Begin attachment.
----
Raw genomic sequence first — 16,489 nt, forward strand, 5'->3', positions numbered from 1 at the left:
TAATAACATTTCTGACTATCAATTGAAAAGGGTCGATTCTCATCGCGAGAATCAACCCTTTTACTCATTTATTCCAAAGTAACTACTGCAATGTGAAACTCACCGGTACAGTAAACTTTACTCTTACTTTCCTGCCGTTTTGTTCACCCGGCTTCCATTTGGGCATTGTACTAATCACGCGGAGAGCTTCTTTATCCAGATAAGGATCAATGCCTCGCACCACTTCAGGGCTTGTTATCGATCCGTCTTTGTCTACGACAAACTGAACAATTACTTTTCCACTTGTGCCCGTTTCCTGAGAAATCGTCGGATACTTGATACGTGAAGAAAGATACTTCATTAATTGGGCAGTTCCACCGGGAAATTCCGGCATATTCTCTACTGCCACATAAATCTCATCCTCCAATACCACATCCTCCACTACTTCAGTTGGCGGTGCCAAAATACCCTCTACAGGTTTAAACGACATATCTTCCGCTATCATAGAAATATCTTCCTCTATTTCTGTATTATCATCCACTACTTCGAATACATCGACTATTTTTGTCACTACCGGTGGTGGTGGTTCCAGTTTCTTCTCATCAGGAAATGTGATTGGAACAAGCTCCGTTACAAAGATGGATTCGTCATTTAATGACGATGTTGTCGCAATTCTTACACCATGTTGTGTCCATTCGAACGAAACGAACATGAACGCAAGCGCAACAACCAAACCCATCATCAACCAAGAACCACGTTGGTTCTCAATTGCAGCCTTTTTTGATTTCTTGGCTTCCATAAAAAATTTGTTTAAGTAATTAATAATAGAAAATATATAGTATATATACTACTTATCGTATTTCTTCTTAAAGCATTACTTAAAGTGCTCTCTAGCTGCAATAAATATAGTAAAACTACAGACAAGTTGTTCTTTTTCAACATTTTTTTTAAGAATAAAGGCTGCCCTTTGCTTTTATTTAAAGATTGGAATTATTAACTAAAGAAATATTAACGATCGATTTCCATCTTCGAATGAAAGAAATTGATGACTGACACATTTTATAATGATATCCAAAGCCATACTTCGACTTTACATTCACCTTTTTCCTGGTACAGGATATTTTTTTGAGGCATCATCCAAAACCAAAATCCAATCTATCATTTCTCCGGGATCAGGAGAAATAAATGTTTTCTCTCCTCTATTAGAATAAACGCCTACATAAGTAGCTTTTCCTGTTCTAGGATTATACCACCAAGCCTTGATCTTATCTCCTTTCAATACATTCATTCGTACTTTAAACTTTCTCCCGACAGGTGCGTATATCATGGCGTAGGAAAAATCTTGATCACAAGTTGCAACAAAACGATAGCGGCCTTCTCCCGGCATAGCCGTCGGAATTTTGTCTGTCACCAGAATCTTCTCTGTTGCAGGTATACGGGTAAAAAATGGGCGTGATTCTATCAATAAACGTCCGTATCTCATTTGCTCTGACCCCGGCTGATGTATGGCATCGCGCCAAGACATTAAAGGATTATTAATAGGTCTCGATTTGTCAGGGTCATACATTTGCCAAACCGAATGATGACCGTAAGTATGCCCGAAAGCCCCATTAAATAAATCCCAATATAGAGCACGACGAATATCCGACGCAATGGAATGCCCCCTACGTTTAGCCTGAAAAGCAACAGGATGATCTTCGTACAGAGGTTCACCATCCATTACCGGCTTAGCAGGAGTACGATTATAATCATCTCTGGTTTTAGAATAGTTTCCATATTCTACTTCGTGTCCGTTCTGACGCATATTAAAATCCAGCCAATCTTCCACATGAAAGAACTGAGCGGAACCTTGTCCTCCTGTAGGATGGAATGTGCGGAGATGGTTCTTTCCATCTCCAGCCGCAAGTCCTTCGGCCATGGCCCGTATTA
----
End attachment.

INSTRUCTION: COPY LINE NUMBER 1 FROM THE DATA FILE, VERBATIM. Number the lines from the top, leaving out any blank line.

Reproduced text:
Raw genomic sequence first — 16,489 nt, forward strand, 5'->3', positions numbered from 1 at the left: